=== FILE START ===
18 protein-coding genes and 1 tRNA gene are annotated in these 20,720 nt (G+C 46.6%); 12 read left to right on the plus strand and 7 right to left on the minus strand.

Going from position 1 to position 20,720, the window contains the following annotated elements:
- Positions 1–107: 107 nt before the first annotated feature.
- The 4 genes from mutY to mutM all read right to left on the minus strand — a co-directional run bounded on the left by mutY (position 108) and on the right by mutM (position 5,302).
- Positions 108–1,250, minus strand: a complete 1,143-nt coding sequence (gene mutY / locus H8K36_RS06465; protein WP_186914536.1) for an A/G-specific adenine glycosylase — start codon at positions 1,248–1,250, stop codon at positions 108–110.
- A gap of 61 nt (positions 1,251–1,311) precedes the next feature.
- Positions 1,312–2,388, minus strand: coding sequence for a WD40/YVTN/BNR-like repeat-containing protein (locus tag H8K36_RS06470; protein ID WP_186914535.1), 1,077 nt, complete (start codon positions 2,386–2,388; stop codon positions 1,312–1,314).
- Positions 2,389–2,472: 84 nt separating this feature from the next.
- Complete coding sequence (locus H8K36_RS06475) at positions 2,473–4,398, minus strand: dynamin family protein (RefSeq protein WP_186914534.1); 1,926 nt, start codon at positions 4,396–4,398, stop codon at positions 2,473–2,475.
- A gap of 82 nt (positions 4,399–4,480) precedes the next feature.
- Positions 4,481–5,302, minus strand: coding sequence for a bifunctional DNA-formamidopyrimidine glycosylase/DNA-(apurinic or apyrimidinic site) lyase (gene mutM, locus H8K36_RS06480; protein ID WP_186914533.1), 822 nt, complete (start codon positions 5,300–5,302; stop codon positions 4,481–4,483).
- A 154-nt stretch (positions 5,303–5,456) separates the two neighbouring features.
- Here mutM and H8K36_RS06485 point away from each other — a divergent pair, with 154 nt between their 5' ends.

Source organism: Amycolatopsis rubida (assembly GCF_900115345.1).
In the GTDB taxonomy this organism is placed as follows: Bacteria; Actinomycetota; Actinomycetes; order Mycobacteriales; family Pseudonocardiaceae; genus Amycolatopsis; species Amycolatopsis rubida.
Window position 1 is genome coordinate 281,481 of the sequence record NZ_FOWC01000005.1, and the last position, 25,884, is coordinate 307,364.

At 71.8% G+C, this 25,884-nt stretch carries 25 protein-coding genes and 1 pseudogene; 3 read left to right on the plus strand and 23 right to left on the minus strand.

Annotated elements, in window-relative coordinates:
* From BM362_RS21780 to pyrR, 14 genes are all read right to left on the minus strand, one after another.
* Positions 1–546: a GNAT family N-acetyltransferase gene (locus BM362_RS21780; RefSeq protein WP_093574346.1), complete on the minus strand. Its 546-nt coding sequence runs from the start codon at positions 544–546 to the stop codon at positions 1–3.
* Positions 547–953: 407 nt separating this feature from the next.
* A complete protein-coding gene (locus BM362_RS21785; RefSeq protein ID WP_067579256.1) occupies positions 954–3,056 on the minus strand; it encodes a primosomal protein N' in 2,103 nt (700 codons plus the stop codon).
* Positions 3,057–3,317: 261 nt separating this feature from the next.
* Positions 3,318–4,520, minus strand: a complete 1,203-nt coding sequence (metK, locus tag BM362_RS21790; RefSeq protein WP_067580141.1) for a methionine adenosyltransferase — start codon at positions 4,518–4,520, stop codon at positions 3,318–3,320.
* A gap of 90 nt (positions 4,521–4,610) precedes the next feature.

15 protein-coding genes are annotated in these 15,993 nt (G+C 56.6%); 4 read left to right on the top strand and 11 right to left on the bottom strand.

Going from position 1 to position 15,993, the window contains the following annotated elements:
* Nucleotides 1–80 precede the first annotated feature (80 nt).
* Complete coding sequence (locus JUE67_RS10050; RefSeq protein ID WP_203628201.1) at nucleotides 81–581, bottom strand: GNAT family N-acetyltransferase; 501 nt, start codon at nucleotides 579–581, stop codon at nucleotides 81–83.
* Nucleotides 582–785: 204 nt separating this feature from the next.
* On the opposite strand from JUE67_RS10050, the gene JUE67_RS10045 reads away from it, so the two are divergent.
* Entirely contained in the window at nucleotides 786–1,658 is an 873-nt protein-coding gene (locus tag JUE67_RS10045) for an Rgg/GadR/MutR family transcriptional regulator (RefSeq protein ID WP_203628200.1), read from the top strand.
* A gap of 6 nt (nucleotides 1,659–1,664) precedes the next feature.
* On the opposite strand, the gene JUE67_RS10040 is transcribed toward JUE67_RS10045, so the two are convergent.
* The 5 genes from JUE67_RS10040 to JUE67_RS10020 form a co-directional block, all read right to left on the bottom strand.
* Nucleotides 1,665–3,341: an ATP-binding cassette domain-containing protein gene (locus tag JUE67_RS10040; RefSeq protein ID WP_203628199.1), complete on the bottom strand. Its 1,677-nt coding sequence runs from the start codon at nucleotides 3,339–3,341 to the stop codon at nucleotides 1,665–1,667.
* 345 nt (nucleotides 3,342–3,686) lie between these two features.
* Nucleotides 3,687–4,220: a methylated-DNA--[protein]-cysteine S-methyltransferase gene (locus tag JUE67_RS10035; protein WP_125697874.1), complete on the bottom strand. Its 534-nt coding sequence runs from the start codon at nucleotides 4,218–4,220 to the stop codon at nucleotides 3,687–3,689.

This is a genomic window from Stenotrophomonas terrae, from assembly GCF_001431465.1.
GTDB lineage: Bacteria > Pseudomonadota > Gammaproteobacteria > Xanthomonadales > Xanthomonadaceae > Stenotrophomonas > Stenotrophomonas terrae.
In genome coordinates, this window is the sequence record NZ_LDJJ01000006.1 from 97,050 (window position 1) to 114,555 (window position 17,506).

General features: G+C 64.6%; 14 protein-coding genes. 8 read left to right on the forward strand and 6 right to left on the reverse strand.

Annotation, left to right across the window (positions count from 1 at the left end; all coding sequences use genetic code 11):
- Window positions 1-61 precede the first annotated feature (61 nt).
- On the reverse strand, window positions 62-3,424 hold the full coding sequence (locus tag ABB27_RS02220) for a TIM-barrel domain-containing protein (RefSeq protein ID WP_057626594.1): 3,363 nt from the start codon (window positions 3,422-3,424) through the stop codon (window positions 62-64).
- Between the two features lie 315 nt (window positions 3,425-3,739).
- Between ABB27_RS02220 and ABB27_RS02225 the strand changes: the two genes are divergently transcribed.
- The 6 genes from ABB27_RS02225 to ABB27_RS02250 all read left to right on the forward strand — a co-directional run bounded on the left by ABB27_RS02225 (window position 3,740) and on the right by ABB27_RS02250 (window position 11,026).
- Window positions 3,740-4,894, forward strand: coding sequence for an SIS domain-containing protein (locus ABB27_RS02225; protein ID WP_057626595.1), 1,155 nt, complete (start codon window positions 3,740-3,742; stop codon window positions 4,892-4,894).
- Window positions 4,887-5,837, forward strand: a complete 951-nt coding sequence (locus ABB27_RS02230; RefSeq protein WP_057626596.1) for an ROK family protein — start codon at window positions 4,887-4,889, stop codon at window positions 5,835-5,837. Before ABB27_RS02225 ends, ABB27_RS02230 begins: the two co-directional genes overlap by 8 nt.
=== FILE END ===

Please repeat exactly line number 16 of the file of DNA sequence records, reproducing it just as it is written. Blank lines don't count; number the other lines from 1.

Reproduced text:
Window position 1 is genome coordinate 281,481 of the sequence record NZ_FOWC01000005.1, and the last position, 25,884, is coordinate 307,364.